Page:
Feline distemper — also know as panleukopenia — is a severe and highly contagious disease that affects felines, raccoons, and mink. The virus that causes feline distemper is similar to the parvovirus in dogs.
Panleukopenia is very widespread and common in nature; a cat can easily be exposed to it within the first year of life. The virus is very stable, and can survive for years at room temperature. Many common disinfectants do not kill the feline distemper virus. Contact with 1:32 bleach solution for ten minutes will deactivate the virus.
Feline distemper is most commonly transmitted when a cat comes into contact with the feces or urine of an infected cat. Anything that has been in contact with contaminated waste — like bedding, food bowls, shoes, and litter boxes — can spread the virus. Infected cats may shed the virus in feces and urine for up to six weeks after recovery from feline distemper. The virus can also be transmitted from a pregnant mother to her developing kittens.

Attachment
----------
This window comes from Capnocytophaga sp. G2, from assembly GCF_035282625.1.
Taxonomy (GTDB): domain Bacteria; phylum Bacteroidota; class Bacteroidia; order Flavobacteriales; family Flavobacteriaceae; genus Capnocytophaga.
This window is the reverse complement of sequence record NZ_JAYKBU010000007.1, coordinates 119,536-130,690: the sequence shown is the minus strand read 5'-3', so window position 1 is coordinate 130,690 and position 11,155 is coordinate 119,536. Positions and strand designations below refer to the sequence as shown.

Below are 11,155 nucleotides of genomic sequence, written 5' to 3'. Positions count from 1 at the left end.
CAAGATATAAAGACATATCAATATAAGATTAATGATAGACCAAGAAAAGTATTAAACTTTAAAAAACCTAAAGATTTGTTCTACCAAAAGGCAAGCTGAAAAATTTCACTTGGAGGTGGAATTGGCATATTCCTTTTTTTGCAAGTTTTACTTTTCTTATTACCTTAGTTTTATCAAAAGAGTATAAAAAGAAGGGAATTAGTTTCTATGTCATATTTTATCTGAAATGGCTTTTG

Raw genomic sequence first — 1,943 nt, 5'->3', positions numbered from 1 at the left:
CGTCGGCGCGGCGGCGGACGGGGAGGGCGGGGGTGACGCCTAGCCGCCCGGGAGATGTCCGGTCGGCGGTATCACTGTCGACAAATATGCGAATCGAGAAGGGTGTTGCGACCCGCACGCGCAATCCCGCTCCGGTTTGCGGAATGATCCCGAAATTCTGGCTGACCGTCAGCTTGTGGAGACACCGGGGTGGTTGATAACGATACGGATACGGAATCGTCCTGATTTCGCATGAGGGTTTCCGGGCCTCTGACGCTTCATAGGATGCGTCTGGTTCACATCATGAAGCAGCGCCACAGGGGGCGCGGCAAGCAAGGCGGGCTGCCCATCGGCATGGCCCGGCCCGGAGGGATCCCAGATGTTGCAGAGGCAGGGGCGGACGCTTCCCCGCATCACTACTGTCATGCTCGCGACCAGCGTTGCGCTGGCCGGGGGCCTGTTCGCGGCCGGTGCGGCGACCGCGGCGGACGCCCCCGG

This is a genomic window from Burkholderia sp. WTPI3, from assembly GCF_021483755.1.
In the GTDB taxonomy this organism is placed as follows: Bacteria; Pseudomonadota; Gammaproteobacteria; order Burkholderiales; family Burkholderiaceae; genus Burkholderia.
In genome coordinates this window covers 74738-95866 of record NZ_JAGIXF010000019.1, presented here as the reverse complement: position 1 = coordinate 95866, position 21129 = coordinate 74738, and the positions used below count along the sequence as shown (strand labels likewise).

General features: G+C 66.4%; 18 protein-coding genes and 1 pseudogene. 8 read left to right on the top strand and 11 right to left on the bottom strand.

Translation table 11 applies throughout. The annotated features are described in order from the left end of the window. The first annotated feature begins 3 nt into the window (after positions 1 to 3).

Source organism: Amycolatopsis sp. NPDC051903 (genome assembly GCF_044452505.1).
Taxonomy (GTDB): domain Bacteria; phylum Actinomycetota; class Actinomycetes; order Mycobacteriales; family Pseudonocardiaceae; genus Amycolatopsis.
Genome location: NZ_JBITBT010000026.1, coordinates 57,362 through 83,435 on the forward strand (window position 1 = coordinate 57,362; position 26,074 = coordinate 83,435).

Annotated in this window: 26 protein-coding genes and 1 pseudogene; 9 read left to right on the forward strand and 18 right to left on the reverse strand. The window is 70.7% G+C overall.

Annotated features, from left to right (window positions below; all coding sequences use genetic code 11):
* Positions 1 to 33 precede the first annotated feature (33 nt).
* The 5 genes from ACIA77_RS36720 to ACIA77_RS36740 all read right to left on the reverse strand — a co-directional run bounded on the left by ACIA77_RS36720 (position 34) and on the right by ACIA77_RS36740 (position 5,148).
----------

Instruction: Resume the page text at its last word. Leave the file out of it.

Common symptoms of feline distemper are similar to those seem in dogs with parvo:
- Low white blood cell count
- Fevers, depression, and refusal to eat in cats between the age of three and five months
The panleukopenia virus invades cells that grow quickly, like those in the digestive system and nervous system. Bone marrow and lymph tissue are also easily affected. In young and unvaccinated kittens, the disease is usually fatal. Cats who survive the symptoms for more than five days usually survive. Complete recovery can take weeks or months. Treatment is mainly focused on the symptoms. Fluids are given to correct the dehydration. Antibiotics may help protect the cat from a secondary infection. Other medication may help stop the vomiting.
Regular vaccination can help protect cats against feline distemper. Read more about pet health here at Families.com!